The heavy rainstorms over the last 48 hours have caused a washout adjacent to the coastal railroad tracks along the Del Mar Bluffs just south of Coast Boulevard which support COASTER, Amtrak, and BNSF operations. At this time, all trains can safely operate at restricted speeds through the area based on site reviews and inspections conducted by railroad engineers. NCTD and its contractors will have personnel on-site monitoring trains as they pass through the area until repairs have been completed on the tracks.
In order to repair the washout area, NCTD will be closing the tracks south of Solana Beach train station and implementing bus replacement service beginning at 6:00 a.m. on Saturday, November 30, 2019.
Following is detailed information about the operating plan for Saturday.
- COASTER: COASTER trains will run a regular Saturday service schedule from Oceanside Transit Center to Solana Beach COASTER station. Passengers will be bus bridged between the Solana Beach train station and Santa Fe Depot. Northbound COASTER passengers who board the COASTER south of Solana Beach station will be bussed all the way to Oceanside Transit Center. Passengers between Solana Beach station and Oceanside Transit Center going north will be served by the train per the regular schedule.
- Amtrak Pacific Surfliner: Service and schedule changes will be in effect for Amtrak. Please visit PacificSurfliner.com or call 800-872-7245 for more information.
Regular scheduled train service will resume on Sunday, December 1 for both COASTER and Amtrak.
“Safety is NCTD’s top priority,” said NCTD Executive Director Matthew Tucker. “NCTD is committed to acting proactively to ensure that passenger and freight operations can be safely operated. NCTD and the San Diego Association of Governments (SANDAG) are advancing phased improvements to make the Bluffs more resilient and prevent service impacts like this washout.”
Tonight was our Thanksgiving-pie distribution night and it was a treat to see so many friends stop by.
It means together we contributed 360 meals to those who need them – thank you!
It’s the holidays and many of the local food pantries are providing meals for those who are less fortunate.
We want to assist others who are struggling or could use a helping hand. We have teamed up with Mama’s Kitchen who provides full meals to their clients who are too sick to cook/shop for themselves because of medical illnesses such as HIV or cancer.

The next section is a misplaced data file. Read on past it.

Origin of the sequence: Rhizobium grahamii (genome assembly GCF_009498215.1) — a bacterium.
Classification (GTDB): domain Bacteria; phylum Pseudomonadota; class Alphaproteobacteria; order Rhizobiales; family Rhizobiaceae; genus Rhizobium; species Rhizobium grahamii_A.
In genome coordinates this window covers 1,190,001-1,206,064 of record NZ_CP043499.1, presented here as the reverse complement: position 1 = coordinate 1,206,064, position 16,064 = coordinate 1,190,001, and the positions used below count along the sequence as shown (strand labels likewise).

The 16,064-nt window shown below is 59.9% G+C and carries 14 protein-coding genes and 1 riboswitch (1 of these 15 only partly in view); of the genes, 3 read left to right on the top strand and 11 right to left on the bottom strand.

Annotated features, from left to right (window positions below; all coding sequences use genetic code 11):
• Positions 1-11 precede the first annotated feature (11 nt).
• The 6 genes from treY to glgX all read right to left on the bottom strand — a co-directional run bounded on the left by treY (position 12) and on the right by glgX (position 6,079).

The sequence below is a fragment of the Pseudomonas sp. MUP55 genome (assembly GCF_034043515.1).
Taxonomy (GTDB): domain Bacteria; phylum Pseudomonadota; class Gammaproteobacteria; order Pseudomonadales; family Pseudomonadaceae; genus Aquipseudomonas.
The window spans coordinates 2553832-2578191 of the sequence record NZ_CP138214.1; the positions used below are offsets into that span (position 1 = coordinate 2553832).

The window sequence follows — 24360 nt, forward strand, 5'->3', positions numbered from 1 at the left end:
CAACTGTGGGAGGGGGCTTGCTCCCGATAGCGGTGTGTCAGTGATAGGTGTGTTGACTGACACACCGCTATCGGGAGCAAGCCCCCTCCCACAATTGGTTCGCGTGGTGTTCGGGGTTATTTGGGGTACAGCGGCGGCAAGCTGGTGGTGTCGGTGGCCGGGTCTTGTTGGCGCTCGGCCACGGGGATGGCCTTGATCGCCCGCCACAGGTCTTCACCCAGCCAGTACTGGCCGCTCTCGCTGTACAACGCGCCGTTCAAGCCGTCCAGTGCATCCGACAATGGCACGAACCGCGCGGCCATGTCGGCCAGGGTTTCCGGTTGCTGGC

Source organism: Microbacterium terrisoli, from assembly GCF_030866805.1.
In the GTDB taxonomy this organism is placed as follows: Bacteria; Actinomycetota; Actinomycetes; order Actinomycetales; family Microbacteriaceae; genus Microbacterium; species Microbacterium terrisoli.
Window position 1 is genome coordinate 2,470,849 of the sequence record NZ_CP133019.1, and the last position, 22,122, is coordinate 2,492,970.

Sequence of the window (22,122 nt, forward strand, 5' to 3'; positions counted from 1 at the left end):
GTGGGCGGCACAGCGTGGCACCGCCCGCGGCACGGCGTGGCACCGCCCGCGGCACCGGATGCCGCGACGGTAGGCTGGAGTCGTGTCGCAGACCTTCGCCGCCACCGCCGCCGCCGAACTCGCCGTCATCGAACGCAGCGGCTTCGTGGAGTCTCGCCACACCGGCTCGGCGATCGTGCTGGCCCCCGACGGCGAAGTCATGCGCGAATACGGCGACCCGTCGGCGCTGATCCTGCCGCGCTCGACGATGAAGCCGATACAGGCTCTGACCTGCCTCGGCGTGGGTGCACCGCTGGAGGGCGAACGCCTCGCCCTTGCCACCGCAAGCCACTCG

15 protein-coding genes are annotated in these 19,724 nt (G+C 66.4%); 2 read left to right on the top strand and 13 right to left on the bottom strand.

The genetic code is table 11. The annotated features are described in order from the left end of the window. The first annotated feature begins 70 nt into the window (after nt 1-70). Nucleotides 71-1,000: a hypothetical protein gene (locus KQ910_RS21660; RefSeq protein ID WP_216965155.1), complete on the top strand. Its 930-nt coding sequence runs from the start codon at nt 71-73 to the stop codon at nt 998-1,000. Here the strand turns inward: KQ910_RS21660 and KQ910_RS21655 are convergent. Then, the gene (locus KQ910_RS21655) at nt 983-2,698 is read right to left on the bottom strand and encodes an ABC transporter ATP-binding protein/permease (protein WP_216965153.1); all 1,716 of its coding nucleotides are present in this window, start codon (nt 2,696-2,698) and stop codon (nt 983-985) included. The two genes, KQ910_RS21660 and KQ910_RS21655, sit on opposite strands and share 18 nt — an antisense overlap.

Their primary fundraiser is Mama’s Pies, where local restaurants, bakeries and caterers donate thousands of pies that are then sold to others. Each pie sold provides 8 meals for the clients of Mama’s Kitchen.
Help us, help them!
Apple, Pumpkin, Pecan and Crunchy Dutch Apple sell for $25 each, and the first one is on us!
For your FREE PIE, email us at firstname.lastname@example.org and let us know what flavor you want – Apple, Pumpkin, Pecan or Crunchy Dutch Apple. Then on Monday, November 25th, come to our office at the La Costa Resort to pick it up.
If you want or need more than one pie for your Thanksgiving Dinner, you can buy additional pies through us so Mama’s Kitchen can serve more meals this holiday season. All you have to do is click on the link below to order your additional pies.
How to Purchase Additional Pies:
- Go to https://mamaspies.org/seller/klingerealtygroup/
- Click on BUY A PIE
- Choose your pies flavors
- Select TEAM – Klinge Realty Group
- Pick up location – Private Location – Compass office at the Omni La Costa Resort
- Enter your payment information & you’re done!
We need your Free Pie and additional Pie Orders no later than this Friday 11/22.
Can you please join us as we Give Back – One Pie at a Time?
We hope to see you next Monday!